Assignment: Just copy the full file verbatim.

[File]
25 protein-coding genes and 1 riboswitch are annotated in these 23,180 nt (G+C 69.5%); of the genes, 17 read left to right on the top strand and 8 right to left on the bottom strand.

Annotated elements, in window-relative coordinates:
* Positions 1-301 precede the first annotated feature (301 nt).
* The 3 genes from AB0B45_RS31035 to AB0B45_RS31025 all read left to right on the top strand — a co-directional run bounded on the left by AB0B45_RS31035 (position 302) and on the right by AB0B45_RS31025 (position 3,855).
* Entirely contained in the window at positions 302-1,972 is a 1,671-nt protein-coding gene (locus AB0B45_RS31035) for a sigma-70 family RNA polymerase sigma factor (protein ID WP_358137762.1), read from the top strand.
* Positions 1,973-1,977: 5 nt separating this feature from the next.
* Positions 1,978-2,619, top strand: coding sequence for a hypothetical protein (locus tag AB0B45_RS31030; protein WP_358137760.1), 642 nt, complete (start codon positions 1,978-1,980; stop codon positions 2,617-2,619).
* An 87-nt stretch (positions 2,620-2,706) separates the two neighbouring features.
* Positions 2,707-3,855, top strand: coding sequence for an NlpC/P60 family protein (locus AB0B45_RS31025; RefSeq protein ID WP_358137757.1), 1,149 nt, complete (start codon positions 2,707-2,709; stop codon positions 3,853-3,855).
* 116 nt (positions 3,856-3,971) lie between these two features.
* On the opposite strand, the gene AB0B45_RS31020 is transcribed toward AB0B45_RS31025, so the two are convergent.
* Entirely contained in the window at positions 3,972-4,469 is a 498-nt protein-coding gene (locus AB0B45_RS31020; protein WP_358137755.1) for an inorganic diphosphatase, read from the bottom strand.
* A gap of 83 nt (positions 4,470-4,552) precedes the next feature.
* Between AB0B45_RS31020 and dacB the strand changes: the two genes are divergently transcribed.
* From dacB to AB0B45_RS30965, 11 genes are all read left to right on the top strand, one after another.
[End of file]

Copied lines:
25 protein-coding genes and 1 riboswitch are annotated in these 23,180 nt (G+C 69.5%); of the genes, 17 read left to right on the top strand and 8 right to left on the bottom strand.

Annotated elements, in window-relative coordinates:
* Positions 1-301 precede the first annotated feature (301 nt).
* The 3 genes from AB0B45_RS31035 to AB0B45_RS31025 all read left to right on the top strand — a co-directional run bounded on the left by AB0B45_RS31035 (position 302) and on the right by AB0B45_RS31025 (position 3,855).
* Entirely contained in the window at positions 302-1,972 is a 1,671-nt protein-coding gene (locus AB0B45_RS31035) for a sigma-70 family RNA polymerase sigma factor (protein ID WP_358137762.1), read from the top strand.
* Positions 1,973-1,977: 5 nt separating this feature from the next.
* Positions 1,978-2,619, top strand: coding sequence for a hypothetical protein (locus tag AB0B45_RS31030; protein WP_358137760.1), 642 nt, complete (start codon positions 1,978-1,980; stop codon positions 2,617-2,619).
* An 87-nt stretch (positions 2,620-2,706) separates the two neighbouring features.
* Positions 2,707-3,855, top strand: coding sequence for an NlpC/P60 family protein (locus AB0B45_RS31025; RefSeq protein ID WP_358137757.1), 1,149 nt, complete (start codon positions 2,707-2,709; stop codon positions 3,853-3,855).
* 116 nt (positions 3,856-3,971) lie between these two features.
* On the opposite strand, the gene AB0B45_RS31020 is transcribed toward AB0B45_RS31025, so the two are convergent.
* Entirely contained in the window at positions 3,972-4,469 is a 498-nt protein-coding gene (locus AB0B45_RS31020; protein WP_358137755.1) for an inorganic diphosphatase, read from the bottom strand.
* A gap of 83 nt (positions 4,470-4,552) precedes the next feature.
* Between AB0B45_RS31020 and dacB the strand changes: the two genes are divergently transcribed.
* From dacB to AB0B45_RS30965, 11 genes are all read left to right on the top strand, one after another.